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New pre-conception carrier screening for genetic diseases

Analysis of a study published in a science journal   |   By Dr Philippa Brice   |   Published 18 January 2011
Study: Carrier Testing for Severe Childhood Recessive Diseases by Next-Generation Sequencing
By: Bell C.J. et al. (16 authors total)
In: Science Translational Medicine
What this study set out to do:

Use next-generation sequencing technology to analyse selected genes, screening for multiple recessive variants that cause known genetic diseases, to create a carrier screening test.

How they went about it:

The researchers developed a screen to include the maximum possible number of genetic variants linked to serious and highly penetrant genetic diseases, to create a cost-effective, broad coverage test. Genotyping of so many regions (7717) within 437 target genes was made possible by the use of techniques to enrich the target DNA sequences combined with the new, very rapid sequencing approaches.


The screening method reportedly showed around 95% sensitivity (ability to detect mutations) and around 100% specificity (ie. virtually no cases of false identification of mutations) for a wide range of common genetic variants and mutation types. In a total of 104 different DNA samples tested, the number of recessive disease genes identified for each was between 0-7, with an average of 2.8. 


A large-scale pre-conception genetic screening test of this type, if suitably validated, could be used in the general population to 'reduce the incidence of and ameliorate the suffering associated with severe recessive childhood disorders'. Identifying carrier status in two prospective parents would identify cases where both parents carry mutations associated with severe genetic diseases, and where children of the couple would be at risk of the disease. This would allow them to take steps to prevent  or reduce the chance of having an affected child, should they wish to do so - for example, by pre-implantation genetic diagnosis (PGD) or antenatal testing and selective termination of affected pregnancies.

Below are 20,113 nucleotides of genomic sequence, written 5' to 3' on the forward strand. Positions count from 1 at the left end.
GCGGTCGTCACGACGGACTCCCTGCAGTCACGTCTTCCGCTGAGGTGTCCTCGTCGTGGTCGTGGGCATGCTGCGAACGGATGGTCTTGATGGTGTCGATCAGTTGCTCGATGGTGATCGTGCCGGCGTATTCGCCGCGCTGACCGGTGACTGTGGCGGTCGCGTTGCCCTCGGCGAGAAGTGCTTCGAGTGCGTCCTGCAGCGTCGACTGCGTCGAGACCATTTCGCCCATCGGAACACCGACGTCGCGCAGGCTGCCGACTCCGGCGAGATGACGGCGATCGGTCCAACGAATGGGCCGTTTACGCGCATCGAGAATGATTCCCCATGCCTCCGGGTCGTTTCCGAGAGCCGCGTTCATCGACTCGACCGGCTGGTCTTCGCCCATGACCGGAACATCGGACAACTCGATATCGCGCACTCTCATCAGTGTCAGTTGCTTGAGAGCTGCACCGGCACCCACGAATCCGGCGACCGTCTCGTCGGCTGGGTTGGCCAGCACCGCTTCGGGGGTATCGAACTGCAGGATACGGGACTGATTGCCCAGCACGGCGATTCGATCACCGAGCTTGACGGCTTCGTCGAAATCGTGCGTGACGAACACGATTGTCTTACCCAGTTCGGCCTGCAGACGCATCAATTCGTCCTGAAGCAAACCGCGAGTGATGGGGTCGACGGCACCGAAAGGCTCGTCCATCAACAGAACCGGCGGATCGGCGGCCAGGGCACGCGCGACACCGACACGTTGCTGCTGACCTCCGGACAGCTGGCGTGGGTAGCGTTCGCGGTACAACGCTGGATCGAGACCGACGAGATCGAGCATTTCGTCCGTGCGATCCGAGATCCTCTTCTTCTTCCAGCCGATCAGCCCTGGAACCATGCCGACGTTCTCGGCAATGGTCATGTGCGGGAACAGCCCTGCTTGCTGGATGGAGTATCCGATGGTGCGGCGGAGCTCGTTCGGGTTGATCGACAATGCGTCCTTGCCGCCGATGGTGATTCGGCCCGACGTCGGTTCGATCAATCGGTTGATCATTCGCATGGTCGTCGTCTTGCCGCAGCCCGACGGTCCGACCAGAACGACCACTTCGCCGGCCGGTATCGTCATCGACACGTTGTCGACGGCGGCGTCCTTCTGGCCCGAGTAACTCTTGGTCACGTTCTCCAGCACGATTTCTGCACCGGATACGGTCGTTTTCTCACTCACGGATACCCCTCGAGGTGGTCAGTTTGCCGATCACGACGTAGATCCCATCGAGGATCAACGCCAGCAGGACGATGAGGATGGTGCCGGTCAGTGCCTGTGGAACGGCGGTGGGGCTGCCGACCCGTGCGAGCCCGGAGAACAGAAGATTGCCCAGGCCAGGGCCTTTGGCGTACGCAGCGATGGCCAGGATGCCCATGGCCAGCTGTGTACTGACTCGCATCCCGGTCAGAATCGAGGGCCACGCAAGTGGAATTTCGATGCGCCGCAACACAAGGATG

Our view:

The authors are correct to point out that, although most severe genetic diseases are very rare and so few members of the population are carriers, the impact of the diseases on affected children is profound and the associated healthcare costs (and suffering) great. A cheap and comprehensive form of pre-conception screening could therefore be of significant value; however, this is still a long way off, since the volume and complexity of mutations underlying even the most severe genetic diseases are so large and there are many barriers to clinical validation. Another issue is that to be effective, a significant number of couples from the general population would have to access testing prior to starting families.

Further discussion:

However, the pace of technical development is very fast indeed in this, as so many areas involving DNA sequencing. This new test, if developed for clinical use, could outstrip existing techniques for pre-conception screening (see previous news) in offering cheaper testing for a much wider panel of diseases. Consideration of the wider implications of this type of testing for medical practice and society as a whole is urgently required.

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